The purpose of a search engine:
Search engines are effectively information retrieval systems. The search engine was designed with the intent of assisting the searcher in finding what they were looking for as quickly as possible. Therefore, the search engine’s primary object is to satisfy the searcher’s information need above all, by providing the searcher with the most relevant information possible, ideally contextualised from the actual search query.
How do search engines work:
Search engines make use of software called website crawlers to crawl the Internet in search of web pages relevant to their query. The web pages that are visited by the crawlers are tagged and sorted by content. This process is referred to as indexation. Once a searcher queries the search engine, the actual phrase is applied to the organic ranking algorithm (formulas and programs that consider over 200 elements), which in turn organise the search engine results on the search engine results pages (SERPs) in order of perceived relevancy in context of the query.
The following two important aspects are derived from the above:
1) If the website cannot be indexed by the crawler, then the website cannot possibly rank
2) Web pages rank, not website
Search engine optimisation (SEO):
It is deemed prudent to realise that SEO is based on a life cycle and should not be perceived as a project, with a beginning and an end. The reason being, that organic relevancy ranking is relative to contextual competitiveness (irrespective of industry) at any particular point in time. This has resulted in the general perception that “the internet is constantly changing”. In fact, SEO ideally should be segmented into two categories:
The crawl-ability of any given web page is essential for the website to become visible to the search engine. The optimisation process conversely, is to better contextualize the information presented on the website in order to align the context of the presented content with the context of the search query. This results in the elevation of the actual web page (containing the contextual content) listing in the SERPs.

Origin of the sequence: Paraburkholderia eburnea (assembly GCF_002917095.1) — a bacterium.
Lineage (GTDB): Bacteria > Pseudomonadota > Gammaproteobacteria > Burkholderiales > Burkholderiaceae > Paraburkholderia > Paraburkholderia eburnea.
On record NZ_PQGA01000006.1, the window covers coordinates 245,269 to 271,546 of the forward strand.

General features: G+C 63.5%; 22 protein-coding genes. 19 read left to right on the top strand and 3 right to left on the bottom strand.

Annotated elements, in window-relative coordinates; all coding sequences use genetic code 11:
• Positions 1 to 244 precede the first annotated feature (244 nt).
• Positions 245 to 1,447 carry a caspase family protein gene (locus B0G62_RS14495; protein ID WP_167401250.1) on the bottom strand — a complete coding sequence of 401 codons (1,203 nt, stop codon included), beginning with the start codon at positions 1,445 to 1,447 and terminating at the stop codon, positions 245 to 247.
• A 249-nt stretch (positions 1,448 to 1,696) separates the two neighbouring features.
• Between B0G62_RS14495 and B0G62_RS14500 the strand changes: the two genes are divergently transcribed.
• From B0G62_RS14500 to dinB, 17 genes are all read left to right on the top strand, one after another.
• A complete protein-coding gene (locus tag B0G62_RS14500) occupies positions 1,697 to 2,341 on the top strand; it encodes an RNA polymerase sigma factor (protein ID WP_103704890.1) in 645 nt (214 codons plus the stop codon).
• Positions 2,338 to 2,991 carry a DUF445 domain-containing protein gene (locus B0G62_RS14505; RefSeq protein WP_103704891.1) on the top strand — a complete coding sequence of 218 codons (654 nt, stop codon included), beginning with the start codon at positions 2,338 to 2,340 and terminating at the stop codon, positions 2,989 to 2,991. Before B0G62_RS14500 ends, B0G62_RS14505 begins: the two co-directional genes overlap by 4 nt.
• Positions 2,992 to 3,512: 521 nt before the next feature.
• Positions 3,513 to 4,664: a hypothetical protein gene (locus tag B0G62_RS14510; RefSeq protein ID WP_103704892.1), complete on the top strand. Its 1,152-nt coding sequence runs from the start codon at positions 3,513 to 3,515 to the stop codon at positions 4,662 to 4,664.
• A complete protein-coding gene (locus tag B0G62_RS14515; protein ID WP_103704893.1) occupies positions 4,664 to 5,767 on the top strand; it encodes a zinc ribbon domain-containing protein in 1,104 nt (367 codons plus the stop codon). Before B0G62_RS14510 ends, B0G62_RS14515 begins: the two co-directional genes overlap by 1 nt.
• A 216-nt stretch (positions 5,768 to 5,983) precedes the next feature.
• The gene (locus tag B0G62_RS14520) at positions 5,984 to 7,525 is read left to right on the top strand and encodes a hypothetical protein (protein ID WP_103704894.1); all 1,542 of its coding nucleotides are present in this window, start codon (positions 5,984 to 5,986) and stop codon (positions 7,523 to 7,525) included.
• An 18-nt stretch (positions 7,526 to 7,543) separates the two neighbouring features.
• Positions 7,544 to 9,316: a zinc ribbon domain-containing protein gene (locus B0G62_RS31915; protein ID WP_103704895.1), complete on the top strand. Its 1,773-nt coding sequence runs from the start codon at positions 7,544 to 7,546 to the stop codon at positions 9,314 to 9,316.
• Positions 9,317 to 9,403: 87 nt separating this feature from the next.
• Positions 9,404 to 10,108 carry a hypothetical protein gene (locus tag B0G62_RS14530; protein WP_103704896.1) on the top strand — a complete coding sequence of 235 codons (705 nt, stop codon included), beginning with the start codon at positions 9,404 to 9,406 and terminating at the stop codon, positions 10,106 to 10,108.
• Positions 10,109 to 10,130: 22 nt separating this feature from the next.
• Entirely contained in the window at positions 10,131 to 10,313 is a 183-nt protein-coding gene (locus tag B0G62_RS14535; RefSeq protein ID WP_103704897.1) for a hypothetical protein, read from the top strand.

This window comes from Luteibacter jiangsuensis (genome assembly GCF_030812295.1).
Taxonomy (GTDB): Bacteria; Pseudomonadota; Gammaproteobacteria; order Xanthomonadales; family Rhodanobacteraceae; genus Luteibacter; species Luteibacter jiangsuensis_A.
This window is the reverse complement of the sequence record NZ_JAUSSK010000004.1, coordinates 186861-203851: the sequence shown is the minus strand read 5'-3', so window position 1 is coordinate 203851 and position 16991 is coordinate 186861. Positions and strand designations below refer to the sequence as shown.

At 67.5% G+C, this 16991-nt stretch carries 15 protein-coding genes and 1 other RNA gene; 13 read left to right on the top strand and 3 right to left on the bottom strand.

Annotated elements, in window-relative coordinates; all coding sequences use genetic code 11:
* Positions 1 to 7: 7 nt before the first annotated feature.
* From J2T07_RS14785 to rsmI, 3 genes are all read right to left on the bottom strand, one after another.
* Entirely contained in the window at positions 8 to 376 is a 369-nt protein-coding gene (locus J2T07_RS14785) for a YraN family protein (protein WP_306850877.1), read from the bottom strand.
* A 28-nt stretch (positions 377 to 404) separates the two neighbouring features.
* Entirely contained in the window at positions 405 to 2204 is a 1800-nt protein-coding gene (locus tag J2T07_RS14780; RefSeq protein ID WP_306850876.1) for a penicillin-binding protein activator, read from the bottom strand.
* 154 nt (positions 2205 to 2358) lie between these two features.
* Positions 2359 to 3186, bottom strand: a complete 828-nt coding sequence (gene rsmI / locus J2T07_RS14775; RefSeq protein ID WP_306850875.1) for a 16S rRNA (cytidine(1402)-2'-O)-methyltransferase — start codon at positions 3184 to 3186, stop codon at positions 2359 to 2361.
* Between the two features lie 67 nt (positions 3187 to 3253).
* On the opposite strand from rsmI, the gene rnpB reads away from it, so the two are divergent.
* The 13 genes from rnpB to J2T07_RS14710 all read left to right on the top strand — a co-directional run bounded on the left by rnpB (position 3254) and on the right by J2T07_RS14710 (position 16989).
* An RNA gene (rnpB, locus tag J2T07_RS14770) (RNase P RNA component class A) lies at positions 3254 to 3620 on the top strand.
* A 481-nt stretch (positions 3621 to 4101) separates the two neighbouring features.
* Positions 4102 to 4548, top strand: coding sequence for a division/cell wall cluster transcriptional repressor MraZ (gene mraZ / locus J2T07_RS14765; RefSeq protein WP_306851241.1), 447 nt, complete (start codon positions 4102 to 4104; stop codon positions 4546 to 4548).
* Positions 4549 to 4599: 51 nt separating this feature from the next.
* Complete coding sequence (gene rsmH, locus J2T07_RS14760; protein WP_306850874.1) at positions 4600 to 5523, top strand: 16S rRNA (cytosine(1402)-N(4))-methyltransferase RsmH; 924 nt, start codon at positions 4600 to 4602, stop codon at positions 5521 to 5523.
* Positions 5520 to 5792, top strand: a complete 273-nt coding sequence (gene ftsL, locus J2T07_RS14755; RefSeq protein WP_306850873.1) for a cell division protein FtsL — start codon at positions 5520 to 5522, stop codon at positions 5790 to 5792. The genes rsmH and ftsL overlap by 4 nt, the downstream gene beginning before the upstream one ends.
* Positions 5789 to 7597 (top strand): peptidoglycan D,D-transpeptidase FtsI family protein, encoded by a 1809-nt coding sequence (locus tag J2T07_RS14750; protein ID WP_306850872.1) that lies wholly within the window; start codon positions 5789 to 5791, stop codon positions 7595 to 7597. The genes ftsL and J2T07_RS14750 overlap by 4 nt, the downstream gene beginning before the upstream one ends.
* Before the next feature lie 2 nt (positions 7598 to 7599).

Two search engine optimisation philosophies exist, as being defined by the industry.
1) Black Hat
2) White Hat
Although many more permutations of these philosophies exist, the truth of the matter is that every permutation is associated to either the one or the other in some way.
The black hat philosophy is in most cases the isolated optimisation of a few critical elements (ideally as many as possible) of the organic ranking algorithm in order to dominate the top ranking positions for targeted keywords. Doing so too often will violate the search engine’s best practice guidelines.
The white hat philosophy on the contrary is aligning the search engine optimisation process with the search engine’s best practices, and more importantly, the overarching vision of the search engine.
Ironically, it would appear that the SEO industry (at least the majority thereof) would create strategies that make use of “white hat components within the black hat philosophies”, thus rationalising the use of black hat strategies.
The above argues why the search engines are forced to place so much emphasis on fighting spam as an essential component in improving relevancy search results.
A white hat philosophy is by far the more difficult strategy to apply as positioning is earned not manipulated.
Spamdexing refers to websites that attempt to deceive the search engines, whereby the results provided to the searcher are non-relevant when considering the search query. Search engines consider this behaviour to be unscrupulous and unsolicited, and are as a result, more than willing to punish a domain (by removing or deteriorate the domain ranking position in the SERPs) that participate in “spam”.